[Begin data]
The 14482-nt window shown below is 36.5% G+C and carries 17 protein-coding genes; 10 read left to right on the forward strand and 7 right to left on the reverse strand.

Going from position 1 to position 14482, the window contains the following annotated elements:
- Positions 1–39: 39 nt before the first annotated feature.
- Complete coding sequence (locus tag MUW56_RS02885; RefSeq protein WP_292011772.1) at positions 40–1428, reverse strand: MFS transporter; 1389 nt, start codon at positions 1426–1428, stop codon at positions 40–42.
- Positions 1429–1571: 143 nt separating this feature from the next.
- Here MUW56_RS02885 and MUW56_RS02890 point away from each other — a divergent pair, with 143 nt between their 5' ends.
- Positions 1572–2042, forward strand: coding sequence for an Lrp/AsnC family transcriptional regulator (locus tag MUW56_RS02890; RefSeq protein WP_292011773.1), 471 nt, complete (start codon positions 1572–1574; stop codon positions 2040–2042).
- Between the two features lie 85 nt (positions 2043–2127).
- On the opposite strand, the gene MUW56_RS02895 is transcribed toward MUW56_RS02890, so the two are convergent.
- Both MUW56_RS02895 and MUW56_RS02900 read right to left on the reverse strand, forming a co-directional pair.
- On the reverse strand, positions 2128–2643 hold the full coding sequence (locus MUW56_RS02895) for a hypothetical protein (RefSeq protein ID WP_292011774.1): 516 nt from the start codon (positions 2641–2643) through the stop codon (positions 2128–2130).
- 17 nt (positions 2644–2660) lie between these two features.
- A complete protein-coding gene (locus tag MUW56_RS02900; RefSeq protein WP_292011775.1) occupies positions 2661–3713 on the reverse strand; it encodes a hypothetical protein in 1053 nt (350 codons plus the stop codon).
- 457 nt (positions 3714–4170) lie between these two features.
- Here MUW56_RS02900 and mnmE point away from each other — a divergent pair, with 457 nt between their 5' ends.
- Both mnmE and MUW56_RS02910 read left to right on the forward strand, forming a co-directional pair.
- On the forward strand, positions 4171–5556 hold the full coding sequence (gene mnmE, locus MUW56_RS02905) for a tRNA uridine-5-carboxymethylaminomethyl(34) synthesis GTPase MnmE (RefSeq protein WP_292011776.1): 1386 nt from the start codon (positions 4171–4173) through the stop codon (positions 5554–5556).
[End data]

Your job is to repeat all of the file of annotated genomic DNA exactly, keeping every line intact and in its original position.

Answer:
The 14482-nt window shown below is 36.5% G+C and carries 17 protein-coding genes; 10 read left to right on the forward strand and 7 right to left on the reverse strand.

Going from position 1 to position 14482, the window contains the following annotated elements:
- Positions 1–39: 39 nt before the first annotated feature.
- Complete coding sequence (locus tag MUW56_RS02885; RefSeq protein WP_292011772.1) at positions 40–1428, reverse strand: MFS transporter; 1389 nt, start codon at positions 1426–1428, stop codon at positions 40–42.
- Positions 1429–1571: 143 nt separating this feature from the next.
- Here MUW56_RS02885 and MUW56_RS02890 point away from each other — a divergent pair, with 143 nt between their 5' ends.
- Positions 1572–2042, forward strand: coding sequence for an Lrp/AsnC family transcriptional regulator (locus tag MUW56_RS02890; RefSeq protein WP_292011773.1), 471 nt, complete (start codon positions 1572–1574; stop codon positions 2040–2042).
- Between the two features lie 85 nt (positions 2043–2127).
- On the opposite strand, the gene MUW56_RS02895 is transcribed toward MUW56_RS02890, so the two are convergent.
- Both MUW56_RS02895 and MUW56_RS02900 read right to left on the reverse strand, forming a co-directional pair.
- On the reverse strand, positions 2128–2643 hold the full coding sequence (locus MUW56_RS02895) for a hypothetical protein (RefSeq protein ID WP_292011774.1): 516 nt from the start codon (positions 2641–2643) through the stop codon (positions 2128–2130).
- 17 nt (positions 2644–2660) lie between these two features.
- A complete protein-coding gene (locus tag MUW56_RS02900; RefSeq protein WP_292011775.1) occupies positions 2661–3713 on the reverse strand; it encodes a hypothetical protein in 1053 nt (350 codons plus the stop codon).
- 457 nt (positions 3714–4170) lie between these two features.
- Here MUW56_RS02900 and mnmE point away from each other — a divergent pair, with 457 nt between their 5' ends.
- Both mnmE and MUW56_RS02910 read left to right on the forward strand, forming a co-directional pair.
- On the forward strand, positions 4171–5556 hold the full coding sequence (gene mnmE, locus MUW56_RS02905) for a tRNA uridine-5-carboxymethylaminomethyl(34) synthesis GTPase MnmE (RefSeq protein WP_292011776.1): 1386 nt from the start codon (positions 4171–4173) through the stop codon (positions 5554–5556).